Background and purpose: We aimed to assess the prevalence of depressive symptoms among caregivers of stroke survivors and to determine which patient- or stroke-related factors are associated with and can be used to predict caregiver depression during an 18-month follow-up after stroke.
Methods: We examined 98 caregivers of 100 consecutive patients experiencing their first ischemic stroke in Helsinki University Central Hospital. The caregivers were interviewed at the acute phase and at 6 months and 18 months. Depression was assessed with the Beck Depression Inventory. The neurological, functional, cognitive, and emotional status of the patients was assessed 5x during the follow-up with a comprehensive test battery.
Results: A total of 30% to 33% of all caregivers were depressed during the follow-up; the rates were higher than those of the patients. At the acute phase, caregiver depression was associated with stroke severity and older age of the patient, and at 18 months the older age of the patient was associated with depression of the spouses. In later follow-up, caregiver depression was best predicted by the caregiver's depression at acute phase.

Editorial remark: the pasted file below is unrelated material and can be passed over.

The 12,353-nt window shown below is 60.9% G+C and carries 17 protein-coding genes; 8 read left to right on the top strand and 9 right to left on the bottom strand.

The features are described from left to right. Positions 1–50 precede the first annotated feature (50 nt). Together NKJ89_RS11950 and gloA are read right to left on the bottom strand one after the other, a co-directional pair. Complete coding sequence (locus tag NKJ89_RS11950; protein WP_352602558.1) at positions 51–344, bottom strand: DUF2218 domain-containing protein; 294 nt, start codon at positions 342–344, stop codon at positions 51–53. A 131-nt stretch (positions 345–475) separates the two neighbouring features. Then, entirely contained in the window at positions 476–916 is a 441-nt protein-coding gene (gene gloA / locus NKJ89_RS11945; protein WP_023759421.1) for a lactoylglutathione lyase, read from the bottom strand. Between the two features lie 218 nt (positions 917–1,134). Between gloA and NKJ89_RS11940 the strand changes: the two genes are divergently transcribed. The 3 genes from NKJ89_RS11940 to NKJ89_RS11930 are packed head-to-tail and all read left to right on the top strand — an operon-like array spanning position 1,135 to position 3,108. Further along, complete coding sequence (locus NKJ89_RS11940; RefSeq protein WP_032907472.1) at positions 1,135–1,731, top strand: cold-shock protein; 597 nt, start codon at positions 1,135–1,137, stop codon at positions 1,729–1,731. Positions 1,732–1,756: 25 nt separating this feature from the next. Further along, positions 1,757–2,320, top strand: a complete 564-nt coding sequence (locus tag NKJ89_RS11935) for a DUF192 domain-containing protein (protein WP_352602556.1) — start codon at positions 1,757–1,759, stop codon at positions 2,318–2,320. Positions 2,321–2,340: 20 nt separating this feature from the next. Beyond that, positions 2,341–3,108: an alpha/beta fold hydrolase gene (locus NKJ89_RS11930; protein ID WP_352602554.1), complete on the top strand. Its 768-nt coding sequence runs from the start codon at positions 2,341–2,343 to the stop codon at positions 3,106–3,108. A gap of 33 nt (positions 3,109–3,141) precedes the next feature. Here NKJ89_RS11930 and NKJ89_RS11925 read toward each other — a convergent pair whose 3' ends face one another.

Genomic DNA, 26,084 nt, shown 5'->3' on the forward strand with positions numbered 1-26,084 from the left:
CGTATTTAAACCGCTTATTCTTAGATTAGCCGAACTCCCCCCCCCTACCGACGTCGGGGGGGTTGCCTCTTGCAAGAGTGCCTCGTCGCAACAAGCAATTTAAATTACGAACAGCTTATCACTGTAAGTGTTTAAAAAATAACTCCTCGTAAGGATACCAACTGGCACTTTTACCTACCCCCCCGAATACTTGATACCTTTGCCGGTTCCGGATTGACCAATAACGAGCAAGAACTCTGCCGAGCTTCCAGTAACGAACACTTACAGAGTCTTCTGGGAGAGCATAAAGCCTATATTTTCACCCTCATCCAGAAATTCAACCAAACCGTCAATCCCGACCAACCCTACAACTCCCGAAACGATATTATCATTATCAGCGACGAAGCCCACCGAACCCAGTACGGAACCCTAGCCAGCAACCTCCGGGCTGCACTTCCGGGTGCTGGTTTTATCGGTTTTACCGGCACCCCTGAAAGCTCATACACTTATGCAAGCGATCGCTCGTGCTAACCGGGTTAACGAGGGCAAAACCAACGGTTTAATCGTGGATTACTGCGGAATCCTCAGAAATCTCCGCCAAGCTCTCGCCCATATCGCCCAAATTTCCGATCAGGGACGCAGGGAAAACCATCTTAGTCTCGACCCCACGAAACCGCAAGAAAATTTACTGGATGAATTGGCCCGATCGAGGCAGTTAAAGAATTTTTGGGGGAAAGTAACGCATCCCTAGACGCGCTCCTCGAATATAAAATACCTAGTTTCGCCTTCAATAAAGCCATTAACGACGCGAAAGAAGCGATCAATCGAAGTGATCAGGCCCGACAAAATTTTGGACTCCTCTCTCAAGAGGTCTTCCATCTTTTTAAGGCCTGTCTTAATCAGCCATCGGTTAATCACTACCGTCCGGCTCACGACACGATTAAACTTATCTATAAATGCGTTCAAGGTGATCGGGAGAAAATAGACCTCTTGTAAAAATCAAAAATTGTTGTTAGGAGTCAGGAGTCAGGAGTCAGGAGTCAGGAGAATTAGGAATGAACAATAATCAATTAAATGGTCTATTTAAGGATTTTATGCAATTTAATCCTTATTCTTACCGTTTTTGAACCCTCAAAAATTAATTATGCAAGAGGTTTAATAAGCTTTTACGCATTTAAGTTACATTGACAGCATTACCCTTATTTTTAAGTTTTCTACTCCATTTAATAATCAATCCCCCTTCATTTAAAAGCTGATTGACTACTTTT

Conclusions: Identifying those caregivers at highest risk for poor emotional outcome in follow-up requires not only assessment of patient-related factors but also interview of the caregiver during the early poststroke period.